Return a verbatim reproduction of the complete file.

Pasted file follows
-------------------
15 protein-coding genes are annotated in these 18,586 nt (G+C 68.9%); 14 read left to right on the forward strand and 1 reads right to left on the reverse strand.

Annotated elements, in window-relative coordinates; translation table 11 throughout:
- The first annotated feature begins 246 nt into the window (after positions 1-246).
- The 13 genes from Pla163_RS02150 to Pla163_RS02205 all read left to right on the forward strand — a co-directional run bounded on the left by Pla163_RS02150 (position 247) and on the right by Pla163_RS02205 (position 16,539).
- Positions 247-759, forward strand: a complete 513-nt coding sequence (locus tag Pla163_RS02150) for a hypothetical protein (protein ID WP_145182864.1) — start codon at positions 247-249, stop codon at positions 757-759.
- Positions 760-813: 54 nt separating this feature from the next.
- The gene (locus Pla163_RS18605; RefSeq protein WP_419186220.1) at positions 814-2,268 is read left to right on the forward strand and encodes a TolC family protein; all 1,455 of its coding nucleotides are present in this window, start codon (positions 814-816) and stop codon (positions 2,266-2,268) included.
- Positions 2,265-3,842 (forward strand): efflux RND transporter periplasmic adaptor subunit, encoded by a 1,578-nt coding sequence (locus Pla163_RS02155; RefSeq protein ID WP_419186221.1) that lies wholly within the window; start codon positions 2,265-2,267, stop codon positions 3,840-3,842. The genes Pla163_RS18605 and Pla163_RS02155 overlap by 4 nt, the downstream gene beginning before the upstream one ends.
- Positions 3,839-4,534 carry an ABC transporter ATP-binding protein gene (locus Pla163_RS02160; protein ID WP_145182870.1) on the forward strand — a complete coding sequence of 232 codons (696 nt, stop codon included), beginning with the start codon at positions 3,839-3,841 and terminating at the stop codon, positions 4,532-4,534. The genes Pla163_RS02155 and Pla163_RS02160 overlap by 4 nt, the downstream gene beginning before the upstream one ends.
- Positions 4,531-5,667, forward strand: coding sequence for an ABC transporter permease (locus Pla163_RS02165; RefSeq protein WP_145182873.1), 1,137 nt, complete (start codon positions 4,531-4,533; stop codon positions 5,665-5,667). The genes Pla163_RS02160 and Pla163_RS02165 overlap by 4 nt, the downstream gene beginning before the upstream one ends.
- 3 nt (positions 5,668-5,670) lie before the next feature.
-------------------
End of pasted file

15 protein-coding genes are annotated in these 18,586 nt (G+C 68.9%); 14 read left to right on the forward strand and 1 reads right to left on the reverse strand.

Annotated elements, in window-relative coordinates; translation table 11 throughout:
- The first annotated feature begins 246 nt into the window (after positions 1-246).
- The 13 genes from Pla163_RS02150 to Pla163_RS02205 all read left to right on the forward strand — a co-directional run bounded on the left by Pla163_RS02150 (position 247) and on the right by Pla163_RS02205 (position 16,539).
- Positions 247-759, forward strand: a complete 513-nt coding sequence (locus tag Pla163_RS02150) for a hypothetical protein (protein ID WP_145182864.1) — start codon at positions 247-249, stop codon at positions 757-759.
- Positions 760-813: 54 nt separating this feature from the next.
- The gene (locus Pla163_RS18605; RefSeq protein WP_419186220.1) at positions 814-2,268 is read left to right on the forward strand and encodes a TolC family protein; all 1,455 of its coding nucleotides are present in this window, start codon (positions 814-816) and stop codon (positions 2,266-2,268) included.
- Positions 2,265-3,842 (forward strand): efflux RND transporter periplasmic adaptor subunit, encoded by a 1,578-nt coding sequence (locus Pla163_RS02155; RefSeq protein ID WP_419186221.1) that lies wholly within the window; start codon positions 2,265-2,267, stop codon positions 3,840-3,842. The genes Pla163_RS18605 and Pla163_RS02155 overlap by 4 nt, the downstream gene beginning before the upstream one ends.
- Positions 3,839-4,534 carry an ABC transporter ATP-binding protein gene (locus Pla163_RS02160; protein ID WP_145182870.1) on the forward strand — a complete coding sequence of 232 codons (696 nt, stop codon included), beginning with the start codon at positions 3,839-3,841 and terminating at the stop codon, positions 4,532-4,534. The genes Pla163_RS02155 and Pla163_RS02160 overlap by 4 nt, the downstream gene beginning before the upstream one ends.
- Positions 4,531-5,667, forward strand: coding sequence for an ABC transporter permease (locus Pla163_RS02165; RefSeq protein WP_145182873.1), 1,137 nt, complete (start codon positions 4,531-4,533; stop codon positions 5,665-5,667). The genes Pla163_RS02160 and Pla163_RS02165 overlap by 4 nt, the downstream gene beginning before the upstream one ends.
- 3 nt (positions 5,668-5,670) lie before the next feature.